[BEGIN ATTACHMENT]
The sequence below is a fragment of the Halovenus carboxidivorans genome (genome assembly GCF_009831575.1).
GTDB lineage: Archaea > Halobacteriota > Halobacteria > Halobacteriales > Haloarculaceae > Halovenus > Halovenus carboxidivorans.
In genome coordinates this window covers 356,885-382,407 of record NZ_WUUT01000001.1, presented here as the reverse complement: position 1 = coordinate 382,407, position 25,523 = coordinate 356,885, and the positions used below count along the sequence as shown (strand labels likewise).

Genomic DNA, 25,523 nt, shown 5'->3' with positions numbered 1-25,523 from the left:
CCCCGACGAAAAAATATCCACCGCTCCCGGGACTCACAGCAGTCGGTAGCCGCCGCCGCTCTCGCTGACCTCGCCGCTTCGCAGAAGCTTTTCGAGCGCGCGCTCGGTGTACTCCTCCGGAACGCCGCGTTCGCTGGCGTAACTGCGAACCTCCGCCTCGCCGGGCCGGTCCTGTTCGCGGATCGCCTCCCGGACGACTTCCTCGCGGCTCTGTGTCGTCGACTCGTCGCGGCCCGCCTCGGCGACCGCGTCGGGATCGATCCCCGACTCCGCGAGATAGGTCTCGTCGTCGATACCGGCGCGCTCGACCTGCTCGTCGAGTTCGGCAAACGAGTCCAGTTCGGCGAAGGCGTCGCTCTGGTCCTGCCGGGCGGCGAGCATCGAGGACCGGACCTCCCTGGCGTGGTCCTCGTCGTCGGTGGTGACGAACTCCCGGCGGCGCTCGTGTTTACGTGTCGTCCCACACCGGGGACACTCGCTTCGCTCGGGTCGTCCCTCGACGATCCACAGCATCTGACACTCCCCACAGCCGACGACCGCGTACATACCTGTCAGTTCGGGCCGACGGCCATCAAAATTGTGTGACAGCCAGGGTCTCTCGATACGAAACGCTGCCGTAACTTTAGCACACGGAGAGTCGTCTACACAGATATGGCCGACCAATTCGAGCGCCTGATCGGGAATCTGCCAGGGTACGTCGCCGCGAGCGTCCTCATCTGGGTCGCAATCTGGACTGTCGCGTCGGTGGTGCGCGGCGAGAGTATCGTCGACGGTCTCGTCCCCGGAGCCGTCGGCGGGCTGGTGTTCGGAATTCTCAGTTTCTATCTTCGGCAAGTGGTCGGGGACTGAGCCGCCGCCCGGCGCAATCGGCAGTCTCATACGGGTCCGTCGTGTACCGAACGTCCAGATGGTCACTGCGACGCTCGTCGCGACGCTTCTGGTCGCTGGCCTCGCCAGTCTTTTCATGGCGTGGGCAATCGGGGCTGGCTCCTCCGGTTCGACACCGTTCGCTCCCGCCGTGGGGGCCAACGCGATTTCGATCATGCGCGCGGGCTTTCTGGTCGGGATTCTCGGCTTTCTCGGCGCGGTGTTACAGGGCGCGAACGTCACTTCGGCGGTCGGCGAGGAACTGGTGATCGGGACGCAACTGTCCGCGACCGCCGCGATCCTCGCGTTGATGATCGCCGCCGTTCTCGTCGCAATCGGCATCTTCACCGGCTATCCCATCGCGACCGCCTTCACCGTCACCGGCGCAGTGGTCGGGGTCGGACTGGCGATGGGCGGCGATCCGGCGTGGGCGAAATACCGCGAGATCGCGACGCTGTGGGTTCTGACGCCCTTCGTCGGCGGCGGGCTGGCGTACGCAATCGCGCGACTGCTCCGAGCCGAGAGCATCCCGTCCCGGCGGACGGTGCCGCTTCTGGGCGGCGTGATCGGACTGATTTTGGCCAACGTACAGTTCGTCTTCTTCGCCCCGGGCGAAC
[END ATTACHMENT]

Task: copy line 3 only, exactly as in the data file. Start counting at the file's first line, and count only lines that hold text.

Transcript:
In genome coordinates this window covers 356,885-382,407 of record NZ_WUUT01000001.1, presented here as the reverse complement: position 1 = coordinate 382,407, position 25,523 = coordinate 356,885, and the positions used below count along the sequence as shown (strand labels likewise).